It just all seems so real (even more so, in fact, than the more polished films the Kendricks would later produce). The used car lot, the unglamorous people, the dialogue. The ever-sincere Alex Kendrick, as well, anchors the cast as a Scrooge character, Jay Austin. Instead of demonizing Austin in his swindling sales, we're allowed to see his motivations, understand why he does it, and also how he justifies it to himself (even though we don't sympathize.) We can see clearly that while getting his life together and turning to God could solve some of his problems, it will exacerbate others. What's more: it does, and it's no plain sailing from there on out.

While we do end with a little too much sunshine, Flywheel is an entertaining faith drama (albeit with a set audience), that is endearing in its smallness, earnestness, and willingness to take on the issues not just of converting to Christianity, but living with it.

3.5/5 stars

Hannah Long

Thursday, May 22, 2014

Ratatouille - Review

Ratatouille Movie PosterWhat does it mean to create? What does it mean to critique? These are two questions I didn’t expect to hear voiced in an animated children’s film about a French rat.

But then, Brad Bird is the man when it comes to upending expectations.

Remy is a country rat with an unusually acute sense of smell. While this gift leads him to become a food connoisseur, his more practical family employ him to be the Poison Detector. Remy, on the other hand, has other ideas. Inspired by a cookbook entitled “Anyone Can Cook,” he begins on a gourmet career that will lead him to the very heart of Paris. There, he makes friends with an awkward garbage boy named Linguini, and using this human companion, makes a splash in the culinary world.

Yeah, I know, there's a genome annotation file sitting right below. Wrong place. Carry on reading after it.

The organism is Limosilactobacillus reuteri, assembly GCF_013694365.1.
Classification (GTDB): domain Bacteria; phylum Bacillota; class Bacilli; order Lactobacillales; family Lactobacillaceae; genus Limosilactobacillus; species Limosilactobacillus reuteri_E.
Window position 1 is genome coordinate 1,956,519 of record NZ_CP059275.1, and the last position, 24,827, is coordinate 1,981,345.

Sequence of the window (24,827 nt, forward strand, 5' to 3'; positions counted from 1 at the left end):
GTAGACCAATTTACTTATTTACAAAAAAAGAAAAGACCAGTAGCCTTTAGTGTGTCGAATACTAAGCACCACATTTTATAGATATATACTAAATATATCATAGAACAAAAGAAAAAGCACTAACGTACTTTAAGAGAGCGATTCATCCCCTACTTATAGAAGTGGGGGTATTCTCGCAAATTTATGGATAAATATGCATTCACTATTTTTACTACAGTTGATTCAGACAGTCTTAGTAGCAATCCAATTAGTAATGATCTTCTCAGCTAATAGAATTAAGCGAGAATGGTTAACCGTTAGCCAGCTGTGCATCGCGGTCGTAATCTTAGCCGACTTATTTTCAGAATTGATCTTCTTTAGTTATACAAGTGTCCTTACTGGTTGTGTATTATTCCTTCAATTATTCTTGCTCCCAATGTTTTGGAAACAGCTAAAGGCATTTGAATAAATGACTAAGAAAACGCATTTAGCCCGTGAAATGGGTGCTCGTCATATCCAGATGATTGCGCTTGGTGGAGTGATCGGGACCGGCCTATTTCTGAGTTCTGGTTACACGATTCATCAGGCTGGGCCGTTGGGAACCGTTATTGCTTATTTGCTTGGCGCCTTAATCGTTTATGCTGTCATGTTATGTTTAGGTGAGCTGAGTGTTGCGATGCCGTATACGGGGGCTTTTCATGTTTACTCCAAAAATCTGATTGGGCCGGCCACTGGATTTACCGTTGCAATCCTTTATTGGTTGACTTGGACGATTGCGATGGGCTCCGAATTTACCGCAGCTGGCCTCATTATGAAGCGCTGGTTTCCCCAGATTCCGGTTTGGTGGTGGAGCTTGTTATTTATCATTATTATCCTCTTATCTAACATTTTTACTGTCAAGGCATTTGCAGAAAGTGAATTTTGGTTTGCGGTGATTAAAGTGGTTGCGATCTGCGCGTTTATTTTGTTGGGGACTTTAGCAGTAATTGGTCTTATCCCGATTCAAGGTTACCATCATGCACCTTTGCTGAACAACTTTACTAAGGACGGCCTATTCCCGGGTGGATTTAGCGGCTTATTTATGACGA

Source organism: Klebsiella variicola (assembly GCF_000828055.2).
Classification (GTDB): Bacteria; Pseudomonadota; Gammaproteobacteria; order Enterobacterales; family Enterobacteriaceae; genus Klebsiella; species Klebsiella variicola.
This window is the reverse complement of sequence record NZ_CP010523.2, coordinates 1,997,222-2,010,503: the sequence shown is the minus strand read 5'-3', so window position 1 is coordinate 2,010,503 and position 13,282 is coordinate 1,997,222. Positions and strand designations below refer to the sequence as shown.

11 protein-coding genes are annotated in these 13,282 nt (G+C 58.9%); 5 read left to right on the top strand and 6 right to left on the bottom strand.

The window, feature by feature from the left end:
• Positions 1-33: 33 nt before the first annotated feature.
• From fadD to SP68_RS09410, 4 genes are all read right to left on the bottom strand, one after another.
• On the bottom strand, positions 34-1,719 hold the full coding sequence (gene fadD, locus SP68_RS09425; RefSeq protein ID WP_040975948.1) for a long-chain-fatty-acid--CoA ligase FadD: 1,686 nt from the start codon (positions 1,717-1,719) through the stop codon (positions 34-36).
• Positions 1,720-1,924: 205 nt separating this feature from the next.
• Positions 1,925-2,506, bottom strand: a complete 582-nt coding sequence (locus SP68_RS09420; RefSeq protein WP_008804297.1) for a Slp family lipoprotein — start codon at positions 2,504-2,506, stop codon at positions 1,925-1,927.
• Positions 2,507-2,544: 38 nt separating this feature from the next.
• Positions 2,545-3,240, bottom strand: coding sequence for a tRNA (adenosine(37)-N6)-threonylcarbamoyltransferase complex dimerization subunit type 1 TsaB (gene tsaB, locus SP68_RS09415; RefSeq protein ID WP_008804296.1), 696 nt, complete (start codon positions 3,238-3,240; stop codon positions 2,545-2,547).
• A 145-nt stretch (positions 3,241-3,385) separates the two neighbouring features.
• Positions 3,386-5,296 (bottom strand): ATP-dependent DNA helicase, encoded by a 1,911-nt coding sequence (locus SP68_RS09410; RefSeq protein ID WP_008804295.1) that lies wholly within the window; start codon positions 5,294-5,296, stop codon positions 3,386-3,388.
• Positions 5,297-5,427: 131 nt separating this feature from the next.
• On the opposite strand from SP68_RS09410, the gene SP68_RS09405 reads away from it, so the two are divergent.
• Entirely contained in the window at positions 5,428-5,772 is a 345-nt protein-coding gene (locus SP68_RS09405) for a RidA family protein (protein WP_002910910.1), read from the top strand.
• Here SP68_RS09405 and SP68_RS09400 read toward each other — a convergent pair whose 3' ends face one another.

Ratatouille manages to avoid the majority of animal-film clich├ęs. Remy is chipper and positive, but he is also intelligent and complex; Linguini has a life beyond just being the Faithful Master. It avoids cuteness, and though there’s a brief anti-cruelty-to-animals moment, it sidesteps more heavy-handed commentary, such as the anti-gun theme in Bird’s earlier film The Iron Giant. The animation is interesting and artistic, creating a beautiful, atmospheric vision of Paris. The cast is almost devoid of caricatures, and the major one I remember is offset by development from a parallel character.

Wednesday, May 21, 2014

Minireview: Captain Phillips

The tale of a 2009 hijacking off the coast of Somalia, Captain Phillips is an intense, visceral suspense film with some terrific performances from Tom Hanks and Barkhad Abdi. Culture shock between Abdi and Hanks spices up a conventional action movie and the humanization of both sides saves the inevitable victory from savoring of triumphalism.